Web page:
by: Sarka-Jonae Miller
(NaturalNews) Eating foods containing gluten could lead to rheumatoid arthritis, a disease characterized by inflammation and pain in the joints. Gluten intolerance leads to damage in the small intestine when gluten is present. Gluten is a protein found in most grains. Bread, pasta and pretzels are just some of the foods that contain gluten. People who are gluten intolerant may experience side effects from eating gluten, but some people do not have symptoms and could be unknowingly increasing their risk of rheumatoid arthritis.
Having a gluten intolerance means that the body has a hard time digesting the gluten found in grains like wheat, barley, rye and possibly oats. If not managed, a gluten intolerance may lead to serious conditions such as diabetes and intestinal cancer. A gluten intolerance may cause aching joints, which is also a symptom of rheumatoid arthritis. Additional symptoms include muscle cramps, hair loss, nausea, abdominal pain, loss of appetite, mouth ulcers and seizures.
Rheumatoid arthritis is an autoimmune disease disease, meaning it causes the body's immune system to attack healthy tissue. The cause of rheumatoid arthritis is unknown; it is found most commonly in middle-aged women, though men can get it too. Symptoms of rheumatoid arthritis include pain and stiffness in the joints on both sides of the body. Most often this affects the fingers, wrists, knees, feet and ankles. Joints may also feel tender or warm during periods of inactivity. Deformity in the joints can occur over time, according to PubMed Health.
When bacteria enters the body, the immune system recognizes the invader as something foreign. It attacks this invader to prevent illness. Unfortunately, in people with rheumatoid arthritis, the body thinks that their own body tissue is an invader and attacks it. The intestinal lining gets damaged during autoimmune attacks, which allows large food particles to pass through the damaged intestinal wall and get into the body. This condition is known as leaky gut and the autoimmune response. It may contribute to rheumatoid arthritis and other autoimmune diseases, according to Robb Wolf. Wolf is a a former research biochemist and the author of the New York Times bestselling book The Paleo Solution. For someone who is gluten intolerant, the body attacks grains that contain gluten, leading to intestinal damage. This allows the gluten particles to get into the bloodstream and to the joints, which the immune system then attacks and damages as well.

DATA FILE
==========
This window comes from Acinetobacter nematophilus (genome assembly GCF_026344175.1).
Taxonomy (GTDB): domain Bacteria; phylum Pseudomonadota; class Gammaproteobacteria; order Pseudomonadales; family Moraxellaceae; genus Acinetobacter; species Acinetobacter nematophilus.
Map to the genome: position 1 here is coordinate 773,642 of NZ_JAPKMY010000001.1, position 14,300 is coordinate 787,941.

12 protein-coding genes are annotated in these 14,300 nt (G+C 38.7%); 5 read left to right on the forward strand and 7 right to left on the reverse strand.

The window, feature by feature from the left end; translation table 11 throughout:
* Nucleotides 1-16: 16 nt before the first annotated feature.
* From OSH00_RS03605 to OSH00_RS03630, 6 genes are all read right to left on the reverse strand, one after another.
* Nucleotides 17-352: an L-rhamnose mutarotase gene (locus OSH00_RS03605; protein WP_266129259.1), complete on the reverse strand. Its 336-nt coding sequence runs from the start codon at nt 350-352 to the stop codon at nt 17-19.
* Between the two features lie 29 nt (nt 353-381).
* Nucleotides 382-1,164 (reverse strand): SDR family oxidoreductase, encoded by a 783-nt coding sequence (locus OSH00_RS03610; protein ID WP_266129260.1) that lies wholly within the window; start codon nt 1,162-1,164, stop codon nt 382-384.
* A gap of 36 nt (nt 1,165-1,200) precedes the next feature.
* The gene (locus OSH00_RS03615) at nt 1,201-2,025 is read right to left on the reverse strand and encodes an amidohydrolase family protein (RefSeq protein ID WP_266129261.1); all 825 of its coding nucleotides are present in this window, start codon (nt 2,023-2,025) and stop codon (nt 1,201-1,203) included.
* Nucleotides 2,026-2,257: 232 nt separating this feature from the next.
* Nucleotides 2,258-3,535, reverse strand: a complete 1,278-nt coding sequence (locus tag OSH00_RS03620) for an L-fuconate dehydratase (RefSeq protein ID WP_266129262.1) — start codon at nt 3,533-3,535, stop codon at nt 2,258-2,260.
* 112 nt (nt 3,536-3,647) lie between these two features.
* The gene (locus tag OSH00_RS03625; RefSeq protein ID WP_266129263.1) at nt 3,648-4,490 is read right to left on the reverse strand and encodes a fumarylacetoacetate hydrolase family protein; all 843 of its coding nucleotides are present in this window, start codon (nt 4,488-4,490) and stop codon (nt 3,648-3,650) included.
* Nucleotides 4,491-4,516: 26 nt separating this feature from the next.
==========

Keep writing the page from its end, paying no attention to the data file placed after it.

Dietary therapy may reduce rheumatoid arthritis symptoms by eliminating foods that trigger an autoimmune response, according to an article published in the British Journal of Rheumatotology
in June 1993. This therapy may even slow the progression of the disease by eliminating all trigger foods from the diet. Dietary therapy is also useful as a diagnostic tool to discover unique food triggers. The therapy begins with eliminating every possible food trigger for arthritis out of the diet, such as beef, eggs, wheat, oranges, milk, peanuts, malt and soy. Food is then reintroduced one at a time to see if a person reacts to a particular item.
Sources for this article include:
RobbWolf.com: Frequently Asked Questions: Robb Wolf, http://robbwolf.com/faq/
PubMed Health: Rheumatoid Arthritis, http://www.ncbi.nlm.nih.gov/pubmedhealth/PMH0001467/
British Journal of Rheumatotology: Review of Dietary Therapy for Rheumatoid Arthritis, http://www.ncbi.nlm.nih.gov
PubMed Health: Celiac Disease: Sprue, http://www.ncbi.nlm.nih.gov/pubmedhealth/PMH0001280/
About the author:
Sarka-Jonae Miller is a health writer and novelist. She was certified as a personal fitness trainer through the National Academy of Sports Medicine and the Aerobics and Fitness Association of America. She also worked as a massage therapist, group exercise instructor and assistant martial arts instructor.
Miller's premiere novel, "Between Boyfriends," was recently published http://www.amazon.com/gp/product/B006Q6TSCS/ref=cm_cr_mts_prod_img